Updated: 2013-08-15 07:21
Zijin Mining posts lowest H1 profit since 2006
Zijin Mining Group Co, China's biggest gold miner by market value, posted the lowest first-half profit since 2006 after bullion and copper prices dropped and production costs increased. Net income fell 54 percent to 1.1 billion yuan ($180 million), from 2.4 billion yuan a year earlier, the Shanghang, Fujian province-based company said on Tuesday, citing Chinese accounting standards. Last month, the company said interim profit would probably decrease by 45 percent to 55 percent. Sales increased 24 percent to 26 billion yuan. That's the lowest first-half profit since 2006, when the company reported interim net income of 662.1 million yuan.
Hon Hai beats estimates as China factories lower costs
Hon Hai Precision Industry Co, the Taiwan-based assembler of Apple Inc's iPhones and iPads, posted second-quarter profit that beat analyst estimates as it lowered costs by building factories in inland China. Net income rose 41 percent to NT$17 billion ($567 million) from NT$12 billion a year earlier, the company said on Tuesday. The average of 14 analyst estimates compiled by Bloomberg was for profit of NT$15.5 billion. Hon Hai sales have gained on stronger demand for non-Apple products while the second half may see the release of new versions of the iPad and iPhone.
Baosteel raises prices for delivery in September
Buoyed by robust transactions since July, the nation's leading steelmaker, Baoshan Iron and Steel Co Ltd, raised on Aug 13 the ex-factory price of hot-rolled coils by 150 yuan ($24.5) per metric ton for September delivery, and the price of other major products was marked up by 120 yuan a ton. It's the first time the Shanghai-based steel mill has increased product prices since May. Baosteel, as the company is known, lowered prices for its main products in June and July on soft demand, and kept prices unchanged in August. The steel market is showing signs of a rebound.
Govt to unveil long-term plan for property market
China is expected to unveil a plan in the next three months for a long-term mechanism to allow the healthy development of the real estate market, a senior industry official said on Wednesday. The plan - outlining measures on urbanization development and a long-term development mechanism concerning the property sector - will be released soon, Zhu Zhongyi, vice-president of the China Real Estate Industry Association, told the ongoing 2013 Bo'ao Real Estate Forum held in south China's resort city of Sanya.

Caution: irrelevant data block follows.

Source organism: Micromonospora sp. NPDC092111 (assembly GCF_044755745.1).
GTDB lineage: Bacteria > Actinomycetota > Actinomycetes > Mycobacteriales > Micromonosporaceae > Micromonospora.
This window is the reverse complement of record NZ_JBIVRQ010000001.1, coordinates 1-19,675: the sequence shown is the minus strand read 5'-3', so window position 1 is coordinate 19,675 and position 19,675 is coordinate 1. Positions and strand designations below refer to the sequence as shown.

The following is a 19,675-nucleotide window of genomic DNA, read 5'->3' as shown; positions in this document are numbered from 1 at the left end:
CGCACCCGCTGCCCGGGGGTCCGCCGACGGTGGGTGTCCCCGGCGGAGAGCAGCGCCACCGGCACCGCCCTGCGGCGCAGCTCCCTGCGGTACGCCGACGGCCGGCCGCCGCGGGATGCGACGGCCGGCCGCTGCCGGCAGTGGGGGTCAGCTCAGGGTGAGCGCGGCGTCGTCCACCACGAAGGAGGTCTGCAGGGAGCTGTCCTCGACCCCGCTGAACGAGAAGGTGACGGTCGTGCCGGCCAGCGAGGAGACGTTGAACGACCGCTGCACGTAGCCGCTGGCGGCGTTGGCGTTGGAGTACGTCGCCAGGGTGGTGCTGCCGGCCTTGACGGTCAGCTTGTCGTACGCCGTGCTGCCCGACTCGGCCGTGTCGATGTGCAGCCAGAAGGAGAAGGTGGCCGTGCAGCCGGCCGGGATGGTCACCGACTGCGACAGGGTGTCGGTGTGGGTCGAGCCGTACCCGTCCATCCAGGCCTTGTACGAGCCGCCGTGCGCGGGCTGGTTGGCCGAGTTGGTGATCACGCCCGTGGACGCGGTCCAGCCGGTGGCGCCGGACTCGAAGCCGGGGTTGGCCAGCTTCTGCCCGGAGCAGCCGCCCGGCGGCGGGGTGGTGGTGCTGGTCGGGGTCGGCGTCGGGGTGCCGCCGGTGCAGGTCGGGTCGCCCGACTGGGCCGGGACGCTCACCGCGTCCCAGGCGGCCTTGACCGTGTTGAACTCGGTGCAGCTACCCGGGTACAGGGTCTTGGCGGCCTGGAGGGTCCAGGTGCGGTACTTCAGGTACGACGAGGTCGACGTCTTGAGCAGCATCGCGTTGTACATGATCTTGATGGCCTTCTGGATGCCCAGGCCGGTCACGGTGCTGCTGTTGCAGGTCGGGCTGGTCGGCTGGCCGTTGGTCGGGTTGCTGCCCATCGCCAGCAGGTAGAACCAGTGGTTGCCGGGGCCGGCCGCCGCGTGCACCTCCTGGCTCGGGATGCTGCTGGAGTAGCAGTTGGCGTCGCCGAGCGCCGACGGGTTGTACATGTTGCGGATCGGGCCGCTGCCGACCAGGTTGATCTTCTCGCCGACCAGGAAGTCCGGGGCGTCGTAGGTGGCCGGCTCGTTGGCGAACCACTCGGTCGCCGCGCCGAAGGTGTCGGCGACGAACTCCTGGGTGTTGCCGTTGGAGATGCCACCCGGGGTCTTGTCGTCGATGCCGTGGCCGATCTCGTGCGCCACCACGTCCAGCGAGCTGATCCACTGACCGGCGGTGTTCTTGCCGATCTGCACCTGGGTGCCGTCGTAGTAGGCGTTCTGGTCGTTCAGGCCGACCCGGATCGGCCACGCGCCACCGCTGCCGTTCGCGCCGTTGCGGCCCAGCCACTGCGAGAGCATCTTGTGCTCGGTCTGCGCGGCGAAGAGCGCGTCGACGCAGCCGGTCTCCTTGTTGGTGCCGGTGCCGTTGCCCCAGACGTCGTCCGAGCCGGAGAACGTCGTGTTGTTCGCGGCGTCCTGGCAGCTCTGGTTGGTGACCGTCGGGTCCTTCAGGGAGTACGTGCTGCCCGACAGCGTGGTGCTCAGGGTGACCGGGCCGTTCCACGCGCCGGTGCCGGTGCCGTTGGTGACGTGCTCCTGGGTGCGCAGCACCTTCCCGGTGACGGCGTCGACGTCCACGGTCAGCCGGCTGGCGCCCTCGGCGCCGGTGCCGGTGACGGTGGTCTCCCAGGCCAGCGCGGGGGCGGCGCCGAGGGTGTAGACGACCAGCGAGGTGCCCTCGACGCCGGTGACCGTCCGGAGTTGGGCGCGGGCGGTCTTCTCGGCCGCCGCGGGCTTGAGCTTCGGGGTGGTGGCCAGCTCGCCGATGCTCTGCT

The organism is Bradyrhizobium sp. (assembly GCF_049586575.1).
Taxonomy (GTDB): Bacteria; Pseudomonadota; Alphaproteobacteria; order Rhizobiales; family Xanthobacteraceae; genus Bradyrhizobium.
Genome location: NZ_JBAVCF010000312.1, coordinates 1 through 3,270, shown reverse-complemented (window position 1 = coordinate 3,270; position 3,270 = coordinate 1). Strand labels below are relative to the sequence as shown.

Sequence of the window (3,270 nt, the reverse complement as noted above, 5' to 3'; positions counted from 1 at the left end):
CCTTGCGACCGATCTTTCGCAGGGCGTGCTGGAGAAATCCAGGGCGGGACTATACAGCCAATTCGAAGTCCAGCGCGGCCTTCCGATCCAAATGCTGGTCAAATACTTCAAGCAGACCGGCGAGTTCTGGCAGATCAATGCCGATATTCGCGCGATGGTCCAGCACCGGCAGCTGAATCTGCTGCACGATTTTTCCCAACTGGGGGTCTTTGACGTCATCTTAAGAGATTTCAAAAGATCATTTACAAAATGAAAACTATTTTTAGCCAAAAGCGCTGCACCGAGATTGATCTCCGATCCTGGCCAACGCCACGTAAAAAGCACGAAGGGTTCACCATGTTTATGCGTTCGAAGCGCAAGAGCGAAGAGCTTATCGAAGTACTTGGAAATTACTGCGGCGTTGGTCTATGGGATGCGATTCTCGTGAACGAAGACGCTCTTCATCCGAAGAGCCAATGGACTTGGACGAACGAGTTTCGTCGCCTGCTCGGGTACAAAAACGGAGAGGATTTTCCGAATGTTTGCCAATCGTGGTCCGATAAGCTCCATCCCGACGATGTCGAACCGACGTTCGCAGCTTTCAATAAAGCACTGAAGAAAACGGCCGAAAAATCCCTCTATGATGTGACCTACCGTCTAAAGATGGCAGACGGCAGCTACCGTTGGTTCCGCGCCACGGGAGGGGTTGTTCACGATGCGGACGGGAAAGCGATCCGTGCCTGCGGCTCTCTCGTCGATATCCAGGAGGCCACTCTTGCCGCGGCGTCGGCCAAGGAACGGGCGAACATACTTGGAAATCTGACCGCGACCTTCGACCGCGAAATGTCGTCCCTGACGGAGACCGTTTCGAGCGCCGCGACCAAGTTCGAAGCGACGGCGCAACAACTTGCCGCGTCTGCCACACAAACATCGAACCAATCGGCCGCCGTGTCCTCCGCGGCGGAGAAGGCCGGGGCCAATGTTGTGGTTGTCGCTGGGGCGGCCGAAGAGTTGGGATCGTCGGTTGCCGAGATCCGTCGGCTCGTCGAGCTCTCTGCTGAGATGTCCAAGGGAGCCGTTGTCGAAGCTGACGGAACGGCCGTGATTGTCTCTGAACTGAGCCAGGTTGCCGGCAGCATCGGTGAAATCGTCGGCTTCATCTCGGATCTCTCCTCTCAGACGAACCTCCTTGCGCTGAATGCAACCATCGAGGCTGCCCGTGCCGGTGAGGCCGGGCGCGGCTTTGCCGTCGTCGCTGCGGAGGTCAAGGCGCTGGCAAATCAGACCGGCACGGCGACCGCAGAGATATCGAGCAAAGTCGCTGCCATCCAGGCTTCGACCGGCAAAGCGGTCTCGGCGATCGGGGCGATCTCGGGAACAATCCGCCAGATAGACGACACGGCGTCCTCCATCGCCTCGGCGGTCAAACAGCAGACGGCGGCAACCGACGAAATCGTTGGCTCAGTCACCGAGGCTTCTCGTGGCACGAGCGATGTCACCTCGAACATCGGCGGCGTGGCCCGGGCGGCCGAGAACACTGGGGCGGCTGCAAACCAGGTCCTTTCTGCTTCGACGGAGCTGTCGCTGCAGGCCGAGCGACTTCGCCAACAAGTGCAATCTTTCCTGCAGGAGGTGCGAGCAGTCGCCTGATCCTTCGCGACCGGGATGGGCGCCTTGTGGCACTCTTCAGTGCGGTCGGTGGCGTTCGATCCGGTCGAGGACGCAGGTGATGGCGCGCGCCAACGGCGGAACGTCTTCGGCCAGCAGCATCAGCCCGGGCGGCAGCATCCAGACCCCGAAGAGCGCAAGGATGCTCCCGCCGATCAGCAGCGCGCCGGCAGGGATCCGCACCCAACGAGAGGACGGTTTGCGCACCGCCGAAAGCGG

July electricity use doubles growth in last year
Electricity consumption in China, an indicator of economic activity, rose 8.8 percent year-on-year to 495 terawatt-hours in July, the National Energy Administration said on Wednesday. The growth was 4.3 percentage points higher than a year earlier and 2.5 percentage points more than in June, the NEA said. In the first seven months of the year, power consumption increased 5.7 percent year-on-year to 2,990 terawatt-hours. During the same period, electricity use by the service sector grew 9.9 percent, to 351 terawatt-hours, while the industrial sector used 2,210 terawatt-hours, 5.4 percent more than a year ago.
Mobile payments grow by triple digits in Q2
Payments through mobile devices in China grew by triple digits in the second quarter as the market for online transactions continued its robust growth, according to a central bank report issued on Tuesday. There were 371 million mobile transactions in the second quarter nationwide, up 274.7 percent from a year ago. Transaction volume surged 363.9 percent compared with the same quarter last year and reached 2.07 trillion yuan ($338 billion). This marks the fastest period of growth ever in the country's online payment industry. This year, sales reached 251.02 trillion yuan and the number of transactions increased to 6.23 billion.
Shrimp exports to US face anti-subsidy duties
The US Commerce Department ruled on Tuesday that China and four other countries have been receiving subsidies for their shrimp product exports to the United States. The ruling applies to shrimp imports from China, India, Ecuador, Malaysia and Vietnam. The US International Trade Commission will evaluate whether the alleged subsidies have threatened shrimp companies in the US, and if proven, tariffs of up to $1.7 billion will be imposed on shrimp imports from the five countries.
China Daily - Agencies
(China Daily USA 08/15/2013 page14)